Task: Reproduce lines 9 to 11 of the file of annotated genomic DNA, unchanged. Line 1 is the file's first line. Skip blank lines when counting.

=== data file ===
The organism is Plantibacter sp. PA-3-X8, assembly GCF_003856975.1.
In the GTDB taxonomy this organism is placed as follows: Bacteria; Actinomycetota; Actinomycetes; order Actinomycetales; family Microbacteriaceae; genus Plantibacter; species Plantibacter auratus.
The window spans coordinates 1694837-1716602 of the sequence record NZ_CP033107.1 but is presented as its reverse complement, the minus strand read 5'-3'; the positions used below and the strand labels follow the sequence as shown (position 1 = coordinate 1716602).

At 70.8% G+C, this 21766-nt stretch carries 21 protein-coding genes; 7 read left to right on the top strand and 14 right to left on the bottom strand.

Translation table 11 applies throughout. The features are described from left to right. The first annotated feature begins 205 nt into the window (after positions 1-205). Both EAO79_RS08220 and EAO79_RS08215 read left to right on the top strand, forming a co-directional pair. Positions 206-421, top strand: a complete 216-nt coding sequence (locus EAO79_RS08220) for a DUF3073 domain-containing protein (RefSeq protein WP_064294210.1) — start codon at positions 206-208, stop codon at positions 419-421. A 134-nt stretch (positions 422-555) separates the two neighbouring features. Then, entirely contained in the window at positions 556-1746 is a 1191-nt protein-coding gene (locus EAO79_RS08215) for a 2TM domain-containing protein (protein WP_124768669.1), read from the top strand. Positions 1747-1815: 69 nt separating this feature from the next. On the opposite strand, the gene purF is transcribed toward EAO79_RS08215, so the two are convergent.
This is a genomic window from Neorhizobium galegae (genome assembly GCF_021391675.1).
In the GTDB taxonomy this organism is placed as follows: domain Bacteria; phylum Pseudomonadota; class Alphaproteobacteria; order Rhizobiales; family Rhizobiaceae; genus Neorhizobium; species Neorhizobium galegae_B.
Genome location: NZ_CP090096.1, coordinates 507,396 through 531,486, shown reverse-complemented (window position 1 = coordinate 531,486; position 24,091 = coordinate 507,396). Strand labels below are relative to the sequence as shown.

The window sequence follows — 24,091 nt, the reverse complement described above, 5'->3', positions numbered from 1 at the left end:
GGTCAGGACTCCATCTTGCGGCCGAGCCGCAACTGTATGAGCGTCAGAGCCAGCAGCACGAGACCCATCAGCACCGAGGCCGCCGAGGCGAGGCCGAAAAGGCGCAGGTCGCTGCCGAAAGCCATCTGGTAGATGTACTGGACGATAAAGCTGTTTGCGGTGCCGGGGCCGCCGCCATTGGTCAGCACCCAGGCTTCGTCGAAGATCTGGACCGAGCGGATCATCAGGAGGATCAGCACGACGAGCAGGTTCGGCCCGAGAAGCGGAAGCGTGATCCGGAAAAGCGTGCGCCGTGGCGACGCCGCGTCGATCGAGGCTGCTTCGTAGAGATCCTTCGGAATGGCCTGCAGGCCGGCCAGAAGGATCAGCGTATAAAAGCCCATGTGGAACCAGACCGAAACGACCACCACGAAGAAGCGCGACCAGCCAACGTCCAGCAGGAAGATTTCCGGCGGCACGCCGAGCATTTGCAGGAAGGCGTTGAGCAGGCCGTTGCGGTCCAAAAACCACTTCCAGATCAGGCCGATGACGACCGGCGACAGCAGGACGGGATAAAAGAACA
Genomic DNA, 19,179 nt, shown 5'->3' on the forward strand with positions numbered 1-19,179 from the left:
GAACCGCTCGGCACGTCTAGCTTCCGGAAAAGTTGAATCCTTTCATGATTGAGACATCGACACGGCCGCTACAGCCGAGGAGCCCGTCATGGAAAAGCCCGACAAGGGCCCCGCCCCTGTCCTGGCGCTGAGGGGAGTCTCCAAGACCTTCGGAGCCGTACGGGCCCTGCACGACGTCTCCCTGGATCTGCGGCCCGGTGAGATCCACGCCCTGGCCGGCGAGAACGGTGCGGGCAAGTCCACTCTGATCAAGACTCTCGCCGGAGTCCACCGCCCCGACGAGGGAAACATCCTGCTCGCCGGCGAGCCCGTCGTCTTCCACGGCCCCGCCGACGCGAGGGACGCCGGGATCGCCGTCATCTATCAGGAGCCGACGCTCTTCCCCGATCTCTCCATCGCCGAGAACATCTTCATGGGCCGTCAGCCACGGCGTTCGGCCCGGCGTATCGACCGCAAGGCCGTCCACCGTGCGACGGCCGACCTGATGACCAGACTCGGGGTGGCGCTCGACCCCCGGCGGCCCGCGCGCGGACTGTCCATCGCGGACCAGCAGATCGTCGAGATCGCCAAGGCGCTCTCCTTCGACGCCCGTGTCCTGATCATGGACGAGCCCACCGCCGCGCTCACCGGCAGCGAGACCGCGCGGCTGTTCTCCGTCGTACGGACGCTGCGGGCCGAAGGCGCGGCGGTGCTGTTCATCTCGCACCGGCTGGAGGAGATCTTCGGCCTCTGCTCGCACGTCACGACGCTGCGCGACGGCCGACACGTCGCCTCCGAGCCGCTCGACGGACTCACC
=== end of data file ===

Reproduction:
The window sequence follows — 24,091 nt, the reverse complement described above, 5'->3', positions numbered from 1 at the left end:
GGTCAGGACTCCATCTTGCGGCCGAGCCGCAACTGTATGAGCGTCAGAGCCAGCAGCACGAGACCCATCAGCACCGAGGCCGCCGAGGCGAGGCCGAAAAGGCGCAGGTCGCTGCCGAAAGCCATCTGGTAGATGTACTGGACGATAAAGCTGTTTGCGGTGCCGGGGCCGCCGCCATTGGTCAGCACCCAGGCTTCGTCGAAGATCTGGACCGAGCGGATCATCAGGAGGATCAGCACGACGAGCAGGTTCGGCCCGAGAAGCGGAAGCGTGATCCGGAAAAGCGTGCGCCGTGGCGACGCCGCGTCGATCGAGGCTGCTTCGTAGAGATCCTTCGGAATGGCCTGCAGGCCGGCCAGAAGGATCAGCGTATAAAAGCCCATGTGGAACCAGACCGAAACGACCACCACGAAGAAGCGCGACCAGCCAACGTCCAGCAGGAAGATTTCCGGCGGCACGCCGAGCATTTGCAGGAAGGCGTTGAGCAGGCCGTTGCGGTCCAAAAACCACTTCCAGATCAGGCCGATGACGACCGGCGACAGCAGGACGGGATAAAAGAACA
Genomic DNA, 19,179 nt, shown 5'->3' on the forward strand with positions numbered 1-19,179 from the left: